A doctor charged with illegally funneling drugs to Anna Nicole Smith wrote in a personal diary that he had to get off drugs himself and wondered if he was wrong to kiss Smith at a party four years ago.
Superior Court Judge Robert J. Perry read the explosive entries from a diary of Dr. Sandeep Kapoor at a preliminary hearing Wednesday.
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Kapoor's lawyer previously said he was gay and objected to prosecutors' allegations that he had a sexual relationship with the former Playboy model that could have contributed to him prescribing drugs for her.
However, Kapoor's diary entry on June 13, 2005, seemed to confirm what prosecutors said they saw in video and photographs taken at a party around that time. The judge has ruled against showing the video in court.
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"I was making out with Anna, my patient, blurring the lines," the judge read from Kapoor's diary. "I gave her methadone, Valium. Can she ruin me?"
The entry also recounted his ride with Smith in a gay pride parade before the party, with six police officers keeping back the paparazzi. "It was mesmerizing. … Anna and me up there all buffed out on the car," the entry said.
In an entry from Nov. 17, 2002, Kapoor wrote, "I also need to get off the drugs. The Buspar, Wellbutrin have to go. But first the Ambien has got to go. Oh God, it's so addicting. I have to get off that (expletive)."
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Kapoor later prescribed Ambien for Smith, according to testimony.
Kapoor, Dr. Kristine Eroshevich and Smith's boyfriend-lawyer Howard K. Stern are charged with conspiring to illegally give controlled substances to Smith, who died of an accidental drug overdose in 2007. The allegations include giving drugs to an addict.
All three have pleaded not guilty.
Earlier in the day, a medical board investigator testified that Kapoor kept a hidden stash of Smith's medical records in his home that included references to possible drug addictions.
Investigators found files containing Smith's medical records hidden in the kitchen and on the floor of a closet in the doctor's home after Smith died, investigator Jon Genens said.
Authorities later seized another set of records at the office of Kapoor's attorney. All the records were either in the name of Smith or Michelle Chase, a pseudonym she used, Genens said.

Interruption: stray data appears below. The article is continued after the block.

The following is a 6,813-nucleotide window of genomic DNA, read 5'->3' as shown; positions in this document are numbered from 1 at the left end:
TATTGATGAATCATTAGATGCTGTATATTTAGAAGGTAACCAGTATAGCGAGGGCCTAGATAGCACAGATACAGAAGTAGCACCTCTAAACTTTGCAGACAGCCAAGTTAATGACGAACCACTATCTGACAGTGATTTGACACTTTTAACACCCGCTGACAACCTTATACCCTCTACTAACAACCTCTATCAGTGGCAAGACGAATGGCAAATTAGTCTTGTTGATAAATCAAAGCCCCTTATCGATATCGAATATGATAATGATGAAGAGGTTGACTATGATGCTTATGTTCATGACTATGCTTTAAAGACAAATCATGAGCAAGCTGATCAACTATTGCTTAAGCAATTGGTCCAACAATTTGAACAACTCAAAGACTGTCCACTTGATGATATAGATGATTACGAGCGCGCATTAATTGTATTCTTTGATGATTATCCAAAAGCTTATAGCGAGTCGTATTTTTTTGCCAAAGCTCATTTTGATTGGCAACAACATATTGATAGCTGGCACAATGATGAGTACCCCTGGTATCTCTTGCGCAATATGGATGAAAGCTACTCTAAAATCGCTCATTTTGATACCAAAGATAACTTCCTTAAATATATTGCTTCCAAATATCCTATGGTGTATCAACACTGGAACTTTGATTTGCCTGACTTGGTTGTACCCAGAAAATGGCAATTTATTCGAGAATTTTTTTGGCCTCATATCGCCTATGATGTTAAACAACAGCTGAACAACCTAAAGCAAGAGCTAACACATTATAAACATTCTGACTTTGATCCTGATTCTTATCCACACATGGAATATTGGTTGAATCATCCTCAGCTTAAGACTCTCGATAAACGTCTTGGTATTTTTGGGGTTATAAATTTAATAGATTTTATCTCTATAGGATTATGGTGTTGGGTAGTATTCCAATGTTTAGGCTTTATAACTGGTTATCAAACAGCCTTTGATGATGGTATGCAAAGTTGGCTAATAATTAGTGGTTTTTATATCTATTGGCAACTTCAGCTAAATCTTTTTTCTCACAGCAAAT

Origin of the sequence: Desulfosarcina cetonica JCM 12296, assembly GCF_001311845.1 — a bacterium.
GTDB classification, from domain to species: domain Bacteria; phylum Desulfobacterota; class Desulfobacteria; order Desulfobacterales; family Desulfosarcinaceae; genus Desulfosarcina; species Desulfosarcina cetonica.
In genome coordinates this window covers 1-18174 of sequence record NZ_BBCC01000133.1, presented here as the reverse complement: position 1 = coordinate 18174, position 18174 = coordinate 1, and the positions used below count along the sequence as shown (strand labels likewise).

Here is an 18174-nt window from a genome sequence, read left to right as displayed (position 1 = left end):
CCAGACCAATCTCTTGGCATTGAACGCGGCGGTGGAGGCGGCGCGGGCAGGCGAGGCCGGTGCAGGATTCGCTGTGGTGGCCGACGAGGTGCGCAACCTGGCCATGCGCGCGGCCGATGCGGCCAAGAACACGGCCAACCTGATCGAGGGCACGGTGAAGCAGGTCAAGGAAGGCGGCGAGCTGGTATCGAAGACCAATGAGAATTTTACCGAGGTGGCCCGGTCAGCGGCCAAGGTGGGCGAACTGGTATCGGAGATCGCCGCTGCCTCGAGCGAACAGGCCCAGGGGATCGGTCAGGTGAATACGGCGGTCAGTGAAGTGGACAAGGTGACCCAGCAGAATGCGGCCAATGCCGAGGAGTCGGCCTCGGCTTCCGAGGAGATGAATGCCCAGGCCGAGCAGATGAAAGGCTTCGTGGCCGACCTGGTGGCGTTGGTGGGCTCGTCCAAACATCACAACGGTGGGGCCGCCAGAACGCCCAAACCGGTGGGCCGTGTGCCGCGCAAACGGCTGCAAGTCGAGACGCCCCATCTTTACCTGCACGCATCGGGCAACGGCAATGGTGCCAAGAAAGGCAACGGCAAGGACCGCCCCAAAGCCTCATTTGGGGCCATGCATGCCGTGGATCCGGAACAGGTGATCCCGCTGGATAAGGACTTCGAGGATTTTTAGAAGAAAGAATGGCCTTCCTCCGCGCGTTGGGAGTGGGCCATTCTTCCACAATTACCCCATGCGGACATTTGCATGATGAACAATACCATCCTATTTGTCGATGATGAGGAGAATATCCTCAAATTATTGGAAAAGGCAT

The two sets of files were for the same dates but included slightly different information, he said.
Perry said the secreting of information at the house could be interpreted as "guilty knowledge." He did not elaborate during the preliminary hearing to determine if the three defendants should stand trial.
Genens said medical files found in the closet contained a note saying, "benzo addicted? To avoid." The apparent reference to addiction to sedatives known as benzodiazopines was missing from the second set of files for the same day, he said.
The files in the closet also referred to "opioid dependence on methadone," but the language was omitted from the records at the attorney's office, Genens said.
In an earlier interview, Kapoor had said he did not usually keep medical records at this house, the investigator said.
Deputy District Attorney Renee Rose tried to elicit testimony from Genens that investigators also found a file at Kapoor's home on his treatment of Smith's son, Daniel, who died of a drug overdose in 2006.
But Judge Perry said he would not allow any testimony about Daniel's death.
"I'm trying to keep the content of this report out of the hearing because we are going down what I call the sensationalism road," Perry said. "I don't think we have to get into Daniel Smith."
Defense attorney Steve Sadow accused Rose of raising the matter to get it into the newspapers.
Expert witness Dr. James Gagne withdrew a piece of his testimony criticizing the dosages of methadone prescribed by Kapoor for Smith.
Gagne said he misunderstood records kept by Kapoor and now believes the methadone prescriptions were not a major issue in the case.
However, Gagne stood by earlier testimony that Kapoor gave Smith excessive dosages of opiates and sedatives.
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